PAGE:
Disney, Warner Bros and Sony have each vowed to keep upcoming films out of Russian theaters, accusing Moscow of an “unprovoked invasion” of Ukraine as a long list of Western states and institutions retaliate with penalties of their own.
The Walt Disney Company announced the decision on Monday, saying it would halt future releases in Russia in reaction to its ongoing military operation.
“Given the unprovoked invasion of Ukraine and the tragic humanitarian crisis, we are pausing the release of theatrical films in Russia, including the upcoming Turning Red from Pixar,” the company said, adding that its “future business decisions” will be “based on the evolving situation.”
Disney also noted that it would work with partnered NGOs to provide “urgent aid and other humanitarian assistance to refugees.”
Warner Bros later made a similar move “in light of the humanitarian crisis in Ukraine,” though it appears the company’s response was more limited and only applied to the upcoming film ‘The Batman.’
“We hope for a swift and peaceful resolution to this tragedy,” it added.
Sony was the latest studio to pull content from the Russian market, with a company spokesperson saying late on Monday that, like Disney, it would pause all theatrical releases in the country “given the ongoing military action in Ukraine and the resulting uncertainty and humanitarian crisis unfolding in that region.”
Earlier, the Motion Picture Association – a trade org that represents the largest film production outfits, including Disney, Warner Bros and Sony – issued a statement “condemning Russia’s invasion of Ukraine.”
“On behalf of our member companies, who lead the film, TV and streaming industry, we express our strongest support for Ukraine’s vibrant creative community who, like all people, deserve to live and work peacefully,” it said.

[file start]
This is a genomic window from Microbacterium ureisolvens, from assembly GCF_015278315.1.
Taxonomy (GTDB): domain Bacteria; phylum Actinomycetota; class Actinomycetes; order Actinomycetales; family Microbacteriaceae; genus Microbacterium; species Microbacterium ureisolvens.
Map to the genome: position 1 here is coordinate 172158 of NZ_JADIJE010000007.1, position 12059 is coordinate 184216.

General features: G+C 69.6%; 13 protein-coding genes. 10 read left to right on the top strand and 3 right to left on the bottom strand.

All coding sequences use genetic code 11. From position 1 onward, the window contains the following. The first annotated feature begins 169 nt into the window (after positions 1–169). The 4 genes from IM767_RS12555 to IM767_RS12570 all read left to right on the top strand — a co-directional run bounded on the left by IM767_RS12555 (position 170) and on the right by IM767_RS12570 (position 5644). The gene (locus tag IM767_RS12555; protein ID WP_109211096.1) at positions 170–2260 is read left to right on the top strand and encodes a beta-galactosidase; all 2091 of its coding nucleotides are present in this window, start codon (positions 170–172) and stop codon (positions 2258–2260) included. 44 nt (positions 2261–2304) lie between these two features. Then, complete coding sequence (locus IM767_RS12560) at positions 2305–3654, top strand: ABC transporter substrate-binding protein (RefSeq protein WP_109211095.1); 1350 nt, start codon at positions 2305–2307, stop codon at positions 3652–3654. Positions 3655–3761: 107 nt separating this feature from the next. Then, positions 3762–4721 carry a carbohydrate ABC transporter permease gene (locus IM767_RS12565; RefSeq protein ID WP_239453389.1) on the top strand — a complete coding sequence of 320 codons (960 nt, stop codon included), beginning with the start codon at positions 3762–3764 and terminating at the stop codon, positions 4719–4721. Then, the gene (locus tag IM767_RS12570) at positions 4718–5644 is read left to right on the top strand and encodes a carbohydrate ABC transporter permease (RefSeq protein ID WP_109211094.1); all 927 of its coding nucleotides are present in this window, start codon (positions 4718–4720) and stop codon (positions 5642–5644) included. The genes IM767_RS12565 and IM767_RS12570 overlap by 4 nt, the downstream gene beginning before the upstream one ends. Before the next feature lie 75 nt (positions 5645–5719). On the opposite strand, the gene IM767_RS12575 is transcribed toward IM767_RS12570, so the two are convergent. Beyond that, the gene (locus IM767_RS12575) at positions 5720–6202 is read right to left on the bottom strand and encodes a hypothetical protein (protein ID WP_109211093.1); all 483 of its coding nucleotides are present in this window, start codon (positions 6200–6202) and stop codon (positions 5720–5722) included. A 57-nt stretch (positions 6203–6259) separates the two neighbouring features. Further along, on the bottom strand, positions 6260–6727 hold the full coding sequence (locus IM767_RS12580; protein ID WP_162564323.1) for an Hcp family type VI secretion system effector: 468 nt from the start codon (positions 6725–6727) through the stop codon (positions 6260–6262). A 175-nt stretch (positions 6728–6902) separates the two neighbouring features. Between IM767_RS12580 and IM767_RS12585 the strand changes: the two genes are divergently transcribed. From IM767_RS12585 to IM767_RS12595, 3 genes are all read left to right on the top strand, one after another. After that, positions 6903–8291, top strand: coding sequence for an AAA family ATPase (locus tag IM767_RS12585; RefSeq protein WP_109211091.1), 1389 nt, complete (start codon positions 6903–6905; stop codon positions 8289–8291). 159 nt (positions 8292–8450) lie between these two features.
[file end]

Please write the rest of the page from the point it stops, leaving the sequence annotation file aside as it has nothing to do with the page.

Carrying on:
The production houses’ latest actions come after the Ukrainian Film Academy urged for an international boycott of the Russian film industry over the weekend – all as Western governments impose a raft of harsh sanctions on senior Russian officials, lawmakers, financial institutions and other businesses, and even media figures in retaliation for the Ukraine incursion.
President Vladimir Putin announced what he called a “special military operation” in Ukraine last Thursday, aiming for the complete “demilitarization” and “denazification” of the country, and made a pledge to prosecute those who were involved in “numerous bloody crimes against civilians.”
Kiev, however, insists the attack was “unprovoked,” claiming it has had no plans to retake the breakaway regions of Donetsk and Lugansk by force. They split from Ukraine back in 2014 following the Maidan coup in Kiev, and endured years of low-intensity warfare that left thousands of people dead.